To be honest, I rarely read poetry collections cover to cover. I enjoy too much the freedom of opening a poetry book to any page and receiving a slice of meaning. When I do follow the “rules” and read the poems consecutively, it often takes me a long time to make it to the end. I revel in the ability to close the book for long periods of time and not feel like I have to start over when I pick it up again.
But once in a while, a poetry book grabs me in a different way and makes me sit down and dig in. Smallest Leaf by Lisa Toth Salinas did just that. I opened it to page one last Monday morning and finished it before I went to bed that night. And it was a delight.
I learned about Lisa’s book when I met her in November at the Poetry Society of Texas’s Annual Awards Banquet. Lisa lives in Texas, and Smallest Leaf, which is her first collection, won the Poetry Society of Texas Eakin Book Award in 2014. It is a gorgeous volume, both inside and out, including images of art (used as the inspiration for some of her ekphrastic poetry) and found poems.
I knew I was going to love this book from the very first piece, titled “How to Read a Poem.” It begins:
“Make yourself the smallest leaf
upon the tree and let the breeze
of gentle words begin to blow,
then loosen from your branch. Let go.”
I followed the poet’s advice. I let her gentle words wash over me and gave in to her voice. Lisa’s work covers topics close to her heart—art, ancestry, faith, family, nature. Some of my favorites were: “She is Not the State Bird of Texas,” “On Solitude,” “A Lesson in Trust at the Feet of Millet,” and “Inheritance.” They spoke to me with their simplicity, their thoughtfulness, their hope. Even the poems that didn’t resonate with me personally are full of the poet’s passion for the subject. I liked all of her work for that, for endearing me to her perspective on life.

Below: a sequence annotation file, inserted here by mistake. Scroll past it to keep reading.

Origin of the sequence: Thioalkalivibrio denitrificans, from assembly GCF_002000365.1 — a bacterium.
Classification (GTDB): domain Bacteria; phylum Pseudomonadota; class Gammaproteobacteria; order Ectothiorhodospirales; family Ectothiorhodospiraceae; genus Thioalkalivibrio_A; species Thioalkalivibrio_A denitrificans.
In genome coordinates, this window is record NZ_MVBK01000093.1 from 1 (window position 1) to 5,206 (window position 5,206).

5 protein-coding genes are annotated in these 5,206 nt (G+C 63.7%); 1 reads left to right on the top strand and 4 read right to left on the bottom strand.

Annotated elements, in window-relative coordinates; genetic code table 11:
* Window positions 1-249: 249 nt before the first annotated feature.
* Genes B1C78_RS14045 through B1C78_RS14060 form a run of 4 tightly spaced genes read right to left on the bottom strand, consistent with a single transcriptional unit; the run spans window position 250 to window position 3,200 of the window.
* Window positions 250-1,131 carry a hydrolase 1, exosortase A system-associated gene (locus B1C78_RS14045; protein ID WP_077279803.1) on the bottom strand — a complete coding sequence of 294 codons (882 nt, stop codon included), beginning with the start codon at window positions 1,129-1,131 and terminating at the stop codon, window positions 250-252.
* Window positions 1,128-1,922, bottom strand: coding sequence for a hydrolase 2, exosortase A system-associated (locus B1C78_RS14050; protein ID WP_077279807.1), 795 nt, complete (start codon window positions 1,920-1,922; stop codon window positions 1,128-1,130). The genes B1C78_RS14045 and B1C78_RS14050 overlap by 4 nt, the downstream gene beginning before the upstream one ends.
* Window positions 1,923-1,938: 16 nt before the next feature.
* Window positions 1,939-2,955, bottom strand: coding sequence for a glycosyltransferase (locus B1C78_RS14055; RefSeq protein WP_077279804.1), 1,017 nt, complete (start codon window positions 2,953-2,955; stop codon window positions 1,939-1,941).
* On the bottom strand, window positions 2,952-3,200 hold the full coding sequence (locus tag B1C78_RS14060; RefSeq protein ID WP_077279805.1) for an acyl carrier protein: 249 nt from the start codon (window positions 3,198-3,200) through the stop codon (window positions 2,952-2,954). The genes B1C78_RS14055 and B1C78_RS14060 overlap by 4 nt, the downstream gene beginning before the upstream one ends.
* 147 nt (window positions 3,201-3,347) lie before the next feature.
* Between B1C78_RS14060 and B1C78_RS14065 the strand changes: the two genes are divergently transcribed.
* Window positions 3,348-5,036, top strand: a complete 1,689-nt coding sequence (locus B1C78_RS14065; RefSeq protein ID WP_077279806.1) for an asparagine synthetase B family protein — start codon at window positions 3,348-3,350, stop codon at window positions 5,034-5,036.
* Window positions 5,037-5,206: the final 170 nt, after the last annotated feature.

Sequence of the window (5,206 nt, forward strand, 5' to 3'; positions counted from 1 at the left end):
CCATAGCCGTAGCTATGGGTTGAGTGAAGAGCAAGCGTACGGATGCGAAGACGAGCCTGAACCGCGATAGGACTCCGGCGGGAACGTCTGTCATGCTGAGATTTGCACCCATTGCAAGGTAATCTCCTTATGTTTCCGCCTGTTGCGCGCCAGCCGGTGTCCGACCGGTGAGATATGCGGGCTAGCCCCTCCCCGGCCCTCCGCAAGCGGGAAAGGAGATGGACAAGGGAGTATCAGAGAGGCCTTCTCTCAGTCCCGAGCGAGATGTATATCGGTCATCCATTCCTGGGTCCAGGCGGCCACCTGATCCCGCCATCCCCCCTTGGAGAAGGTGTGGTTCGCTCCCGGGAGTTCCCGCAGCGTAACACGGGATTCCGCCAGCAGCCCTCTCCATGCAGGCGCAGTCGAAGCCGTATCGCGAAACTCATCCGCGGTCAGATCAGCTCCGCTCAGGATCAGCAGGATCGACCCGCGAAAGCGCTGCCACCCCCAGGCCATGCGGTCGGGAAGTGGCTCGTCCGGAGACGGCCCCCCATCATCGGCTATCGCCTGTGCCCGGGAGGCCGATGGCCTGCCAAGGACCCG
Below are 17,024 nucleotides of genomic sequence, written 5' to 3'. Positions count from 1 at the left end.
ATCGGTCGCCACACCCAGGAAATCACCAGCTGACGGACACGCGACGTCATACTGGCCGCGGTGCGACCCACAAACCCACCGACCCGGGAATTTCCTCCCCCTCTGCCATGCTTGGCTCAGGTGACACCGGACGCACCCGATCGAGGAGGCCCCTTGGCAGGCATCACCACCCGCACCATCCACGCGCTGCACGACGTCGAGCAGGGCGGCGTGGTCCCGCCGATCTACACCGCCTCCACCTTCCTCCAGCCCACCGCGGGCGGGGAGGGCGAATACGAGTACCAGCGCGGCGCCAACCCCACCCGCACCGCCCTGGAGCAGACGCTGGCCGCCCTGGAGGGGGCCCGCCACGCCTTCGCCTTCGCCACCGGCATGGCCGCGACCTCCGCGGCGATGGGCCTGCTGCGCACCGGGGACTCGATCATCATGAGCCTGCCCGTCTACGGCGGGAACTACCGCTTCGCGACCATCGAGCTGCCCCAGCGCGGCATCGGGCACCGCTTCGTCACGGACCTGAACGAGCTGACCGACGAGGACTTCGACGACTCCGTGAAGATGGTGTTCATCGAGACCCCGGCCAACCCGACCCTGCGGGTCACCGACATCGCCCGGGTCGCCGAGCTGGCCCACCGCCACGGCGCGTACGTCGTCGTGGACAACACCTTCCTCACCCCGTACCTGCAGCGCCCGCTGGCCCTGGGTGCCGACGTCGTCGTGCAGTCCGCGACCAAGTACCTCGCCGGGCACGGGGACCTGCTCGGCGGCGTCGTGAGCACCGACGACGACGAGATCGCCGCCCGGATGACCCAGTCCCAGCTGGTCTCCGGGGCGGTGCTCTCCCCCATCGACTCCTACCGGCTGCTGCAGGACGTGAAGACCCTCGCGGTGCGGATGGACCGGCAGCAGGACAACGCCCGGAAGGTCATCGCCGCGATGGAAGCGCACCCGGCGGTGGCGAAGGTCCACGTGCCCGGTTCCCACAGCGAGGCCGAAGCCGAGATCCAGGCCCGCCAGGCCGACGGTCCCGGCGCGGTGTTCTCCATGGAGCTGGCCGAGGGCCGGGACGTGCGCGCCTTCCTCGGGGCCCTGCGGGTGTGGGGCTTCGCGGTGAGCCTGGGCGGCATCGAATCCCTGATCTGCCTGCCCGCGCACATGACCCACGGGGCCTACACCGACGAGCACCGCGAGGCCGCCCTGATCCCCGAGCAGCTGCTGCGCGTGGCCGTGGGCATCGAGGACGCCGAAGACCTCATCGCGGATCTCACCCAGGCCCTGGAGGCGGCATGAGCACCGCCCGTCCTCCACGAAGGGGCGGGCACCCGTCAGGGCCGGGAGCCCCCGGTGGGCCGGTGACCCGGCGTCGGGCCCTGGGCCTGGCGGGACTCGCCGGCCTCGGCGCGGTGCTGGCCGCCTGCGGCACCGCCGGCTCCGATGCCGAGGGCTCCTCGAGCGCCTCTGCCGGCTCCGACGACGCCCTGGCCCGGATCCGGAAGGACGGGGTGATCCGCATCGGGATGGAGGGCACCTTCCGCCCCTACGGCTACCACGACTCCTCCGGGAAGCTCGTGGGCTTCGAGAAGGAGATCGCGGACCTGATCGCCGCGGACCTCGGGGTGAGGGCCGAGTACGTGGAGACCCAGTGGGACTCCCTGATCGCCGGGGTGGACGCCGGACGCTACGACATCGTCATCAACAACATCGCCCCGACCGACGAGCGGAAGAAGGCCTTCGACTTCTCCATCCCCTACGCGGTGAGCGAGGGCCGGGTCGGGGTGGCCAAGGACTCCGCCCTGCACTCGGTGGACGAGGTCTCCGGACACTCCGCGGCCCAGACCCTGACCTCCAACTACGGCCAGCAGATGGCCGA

However, what I enjoyed most about Smallest Leaf was the variety of interesting forms within its pages. Lisa writes free verse, rhyming poems, found poems, sonnets, and villanelles, but her work also includes less common forms such as pantoum, haibun, terzanelle, and gloss, which is a type of poetry I was not familiar with but am now eager to try.
I will end with a stanza from her poem, “Advice to a Poet,” which is a garland cinquain.
an empty page you must
hear what is not being said, then
My advice to you is to read Lisa Toth Salina’s book, Smallest Leaf. You can order a copy and find out more about her and her work on her website.
6 thoughts on “Review: Smallest Leaf”
I admire/envy other poets’ abilities to write in so many different forms. I am so terrible with fitting my initial stream of inspiration into a set form, that seeing other poets do it really is like watching a lion tamer coax the beast to open its mouth and let the tamer in. I will have to get my hands on Smallest Leaf. Thanks for the recommendation!
Me too! I’ve yet to write a successful villanelle. My form poetry still often comes out sounding forced.
How lovely to hear. I have always meant to hunt down an Eakin winner, but I haven’t gotten to it yet. Smallest Leaf looks lovely, and your review is very promising. It’s good to hear good things about a PST winner.
🙂 Yes! I agree! Anne McCrady was an Eakin winner back in 2003, and I recently read and enjoyed her book too. It’s called “Along Greathouse Road.”
It was such a delightful surprise to read your review of my poetry collection, Carie! I’m so very glad to hear how much you enjoyed it, and I look forward to reading some of the poems you come up with while experimenting with some new poetic forms. I enjoy how the constraints of form can often stretch the poet into new ways of saying things – and usually off in unexpected directions. Thanks again for sharing my book with your readers.
It was my pleasure! I love introducing friends to the works of local writers, and your collection definitely deserves some attention. 🙂